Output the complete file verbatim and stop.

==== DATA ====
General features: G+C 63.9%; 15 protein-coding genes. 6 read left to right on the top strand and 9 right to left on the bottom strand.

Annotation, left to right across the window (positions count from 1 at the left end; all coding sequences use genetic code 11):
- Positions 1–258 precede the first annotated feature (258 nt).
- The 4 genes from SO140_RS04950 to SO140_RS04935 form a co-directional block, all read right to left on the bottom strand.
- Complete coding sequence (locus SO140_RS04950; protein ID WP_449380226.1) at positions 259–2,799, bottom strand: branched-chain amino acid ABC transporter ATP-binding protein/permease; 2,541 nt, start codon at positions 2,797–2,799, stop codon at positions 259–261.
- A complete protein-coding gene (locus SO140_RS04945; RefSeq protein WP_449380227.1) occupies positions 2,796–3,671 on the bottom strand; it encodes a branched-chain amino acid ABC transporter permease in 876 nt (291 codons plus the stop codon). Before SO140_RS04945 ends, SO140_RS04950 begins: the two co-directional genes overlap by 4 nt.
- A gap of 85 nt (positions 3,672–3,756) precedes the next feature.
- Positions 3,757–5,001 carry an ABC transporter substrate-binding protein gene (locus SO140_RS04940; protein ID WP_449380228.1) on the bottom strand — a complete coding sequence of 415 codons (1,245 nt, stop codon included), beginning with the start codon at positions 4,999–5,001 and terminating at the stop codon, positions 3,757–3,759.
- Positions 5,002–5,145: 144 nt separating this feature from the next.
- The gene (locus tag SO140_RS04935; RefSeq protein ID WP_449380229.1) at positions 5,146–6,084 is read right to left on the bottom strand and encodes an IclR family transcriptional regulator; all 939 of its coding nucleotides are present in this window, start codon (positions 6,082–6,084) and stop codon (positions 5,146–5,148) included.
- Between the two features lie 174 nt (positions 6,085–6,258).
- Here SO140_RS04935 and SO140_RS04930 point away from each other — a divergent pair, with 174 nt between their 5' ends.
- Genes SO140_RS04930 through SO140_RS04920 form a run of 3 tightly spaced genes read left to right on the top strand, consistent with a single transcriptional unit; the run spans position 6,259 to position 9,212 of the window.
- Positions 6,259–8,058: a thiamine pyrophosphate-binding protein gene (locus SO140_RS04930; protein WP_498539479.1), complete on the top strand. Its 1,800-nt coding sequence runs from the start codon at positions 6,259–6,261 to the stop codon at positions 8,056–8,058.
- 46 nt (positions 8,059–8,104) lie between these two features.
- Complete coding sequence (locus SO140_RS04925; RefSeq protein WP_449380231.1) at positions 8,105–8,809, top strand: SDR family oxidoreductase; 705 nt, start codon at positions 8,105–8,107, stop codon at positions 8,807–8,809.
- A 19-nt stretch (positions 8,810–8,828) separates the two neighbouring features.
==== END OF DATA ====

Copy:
General features: G+C 63.9%; 15 protein-coding genes. 6 read left to right on the top strand and 9 right to left on the bottom strand.

Annotation, left to right across the window (positions count from 1 at the left end; all coding sequences use genetic code 11):
- Positions 1–258 precede the first annotated feature (258 nt).
- The 4 genes from SO140_RS04950 to SO140_RS04935 form a co-directional block, all read right to left on the bottom strand.
- Complete coding sequence (locus SO140_RS04950; protein ID WP_449380226.1) at positions 259–2,799, bottom strand: branched-chain amino acid ABC transporter ATP-binding protein/permease; 2,541 nt, start codon at positions 2,797–2,799, stop codon at positions 259–261.
- A complete protein-coding gene (locus SO140_RS04945; RefSeq protein WP_449380227.1) occupies positions 2,796–3,671 on the bottom strand; it encodes a branched-chain amino acid ABC transporter permease in 876 nt (291 codons plus the stop codon). Before SO140_RS04945 ends, SO140_RS04950 begins: the two co-directional genes overlap by 4 nt.
- A gap of 85 nt (positions 3,672–3,756) precedes the next feature.
- Positions 3,757–5,001 carry an ABC transporter substrate-binding protein gene (locus SO140_RS04940; protein ID WP_449380228.1) on the bottom strand — a complete coding sequence of 415 codons (1,245 nt, stop codon included), beginning with the start codon at positions 4,999–5,001 and terminating at the stop codon, positions 3,757–3,759.
- Positions 5,002–5,145: 144 nt separating this feature from the next.
- The gene (locus tag SO140_RS04935; RefSeq protein ID WP_449380229.1) at positions 5,146–6,084 is read right to left on the bottom strand and encodes an IclR family transcriptional regulator; all 939 of its coding nucleotides are present in this window, start codon (positions 6,082–6,084) and stop codon (positions 5,146–5,148) included.
- Between the two features lie 174 nt (positions 6,085–6,258).
- Here SO140_RS04935 and SO140_RS04930 point away from each other — a divergent pair, with 174 nt between their 5' ends.
- Genes SO140_RS04930 through SO140_RS04920 form a run of 3 tightly spaced genes read left to right on the top strand, consistent with a single transcriptional unit; the run spans position 6,259 to position 9,212 of the window.
- Positions 6,259–8,058: a thiamine pyrophosphate-binding protein gene (locus SO140_RS04930; protein WP_498539479.1), complete on the top strand. Its 1,800-nt coding sequence runs from the start codon at positions 6,259–6,261 to the stop codon at positions 8,056–8,058.
- 46 nt (positions 8,059–8,104) lie between these two features.
- Complete coding sequence (locus SO140_RS04925; RefSeq protein WP_449380231.1) at positions 8,105–8,809, top strand: SDR family oxidoreductase; 705 nt, start codon at positions 8,105–8,107, stop codon at positions 8,807–8,809.
- A 19-nt stretch (positions 8,810–8,828) separates the two neighbouring features.